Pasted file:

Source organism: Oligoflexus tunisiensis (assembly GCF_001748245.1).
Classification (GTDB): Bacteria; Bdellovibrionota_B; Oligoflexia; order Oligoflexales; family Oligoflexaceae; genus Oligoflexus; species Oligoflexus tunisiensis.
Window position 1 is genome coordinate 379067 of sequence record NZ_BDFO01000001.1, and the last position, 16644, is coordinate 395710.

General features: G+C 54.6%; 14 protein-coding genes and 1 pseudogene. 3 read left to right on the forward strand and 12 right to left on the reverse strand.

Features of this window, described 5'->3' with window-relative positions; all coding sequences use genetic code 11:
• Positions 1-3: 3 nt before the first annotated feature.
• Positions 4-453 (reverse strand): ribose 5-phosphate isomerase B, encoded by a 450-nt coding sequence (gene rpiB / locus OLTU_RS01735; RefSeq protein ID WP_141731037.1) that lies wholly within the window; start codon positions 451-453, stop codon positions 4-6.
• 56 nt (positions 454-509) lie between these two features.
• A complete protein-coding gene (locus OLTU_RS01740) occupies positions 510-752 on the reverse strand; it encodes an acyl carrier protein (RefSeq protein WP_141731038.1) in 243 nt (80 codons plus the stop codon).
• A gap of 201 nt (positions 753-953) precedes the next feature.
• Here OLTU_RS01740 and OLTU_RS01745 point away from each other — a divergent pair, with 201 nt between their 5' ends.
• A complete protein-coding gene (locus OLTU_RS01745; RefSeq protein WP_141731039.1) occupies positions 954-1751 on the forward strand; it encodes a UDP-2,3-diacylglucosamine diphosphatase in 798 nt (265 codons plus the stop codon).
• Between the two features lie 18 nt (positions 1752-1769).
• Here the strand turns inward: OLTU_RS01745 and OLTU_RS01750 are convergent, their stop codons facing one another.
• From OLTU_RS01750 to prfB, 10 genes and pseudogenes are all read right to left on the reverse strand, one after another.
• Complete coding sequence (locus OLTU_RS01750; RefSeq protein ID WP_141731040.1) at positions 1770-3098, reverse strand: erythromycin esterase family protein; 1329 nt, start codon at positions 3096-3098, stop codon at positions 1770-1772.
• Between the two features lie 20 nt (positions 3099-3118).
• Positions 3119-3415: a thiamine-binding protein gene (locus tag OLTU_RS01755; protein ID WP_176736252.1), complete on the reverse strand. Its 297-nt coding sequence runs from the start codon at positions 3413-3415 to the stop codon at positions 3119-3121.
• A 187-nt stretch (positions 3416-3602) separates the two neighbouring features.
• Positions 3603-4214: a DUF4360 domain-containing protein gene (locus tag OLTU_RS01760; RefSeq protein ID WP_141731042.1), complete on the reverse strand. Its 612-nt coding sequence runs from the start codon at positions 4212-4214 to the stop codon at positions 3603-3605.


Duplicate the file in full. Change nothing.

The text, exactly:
Source organism: Oligoflexus tunisiensis (assembly GCF_001748245.1).
Classification (GTDB): Bacteria; Bdellovibrionota_B; Oligoflexia; order Oligoflexales; family Oligoflexaceae; genus Oligoflexus; species Oligoflexus tunisiensis.
Window position 1 is genome coordinate 379067 of sequence record NZ_BDFO01000001.1, and the last position, 16644, is coordinate 395710.

General features: G+C 54.6%; 14 protein-coding genes and 1 pseudogene. 3 read left to right on the forward strand and 12 right to left on the reverse strand.

Features of this window, described 5'->3' with window-relative positions; all coding sequences use genetic code 11:
• Positions 1-3: 3 nt before the first annotated feature.
• Positions 4-453 (reverse strand): ribose 5-phosphate isomerase B, encoded by a 450-nt coding sequence (gene rpiB / locus OLTU_RS01735; RefSeq protein ID WP_141731037.1) that lies wholly within the window; start codon positions 451-453, stop codon positions 4-6.
• 56 nt (positions 454-509) lie between these two features.
• A complete protein-coding gene (locus OLTU_RS01740) occupies positions 510-752 on the reverse strand; it encodes an acyl carrier protein (RefSeq protein WP_141731038.1) in 243 nt (80 codons plus the stop codon).
• A gap of 201 nt (positions 753-953) precedes the next feature.
• Here OLTU_RS01740 and OLTU_RS01745 point away from each other — a divergent pair, with 201 nt between their 5' ends.
• A complete protein-coding gene (locus OLTU_RS01745; RefSeq protein WP_141731039.1) occupies positions 954-1751 on the forward strand; it encodes a UDP-2,3-diacylglucosamine diphosphatase in 798 nt (265 codons plus the stop codon).
• Between the two features lie 18 nt (positions 1752-1769).
• Here the strand turns inward: OLTU_RS01745 and OLTU_RS01750 are convergent, their stop codons facing one another.
• From OLTU_RS01750 to prfB, 10 genes and pseudogenes are all read right to left on the reverse strand, one after another.
• Complete coding sequence (locus OLTU_RS01750; RefSeq protein ID WP_141731040.1) at positions 1770-3098, reverse strand: erythromycin esterase family protein; 1329 nt, start codon at positions 3096-3098, stop codon at positions 1770-1772.
• Between the two features lie 20 nt (positions 3099-3118).
• Positions 3119-3415: a thiamine-binding protein gene (locus tag OLTU_RS01755; protein ID WP_176736252.1), complete on the reverse strand. Its 297-nt coding sequence runs from the start codon at positions 3413-3415 to the stop codon at positions 3119-3121.
• A 187-nt stretch (positions 3416-3602) separates the two neighbouring features.
• Positions 3603-4214: a DUF4360 domain-containing protein gene (locus tag OLTU_RS01760; RefSeq protein ID WP_141731042.1), complete on the reverse strand. Its 612-nt coding sequence runs from the start codon at positions 4212-4214 to the stop codon at positions 3603-3605.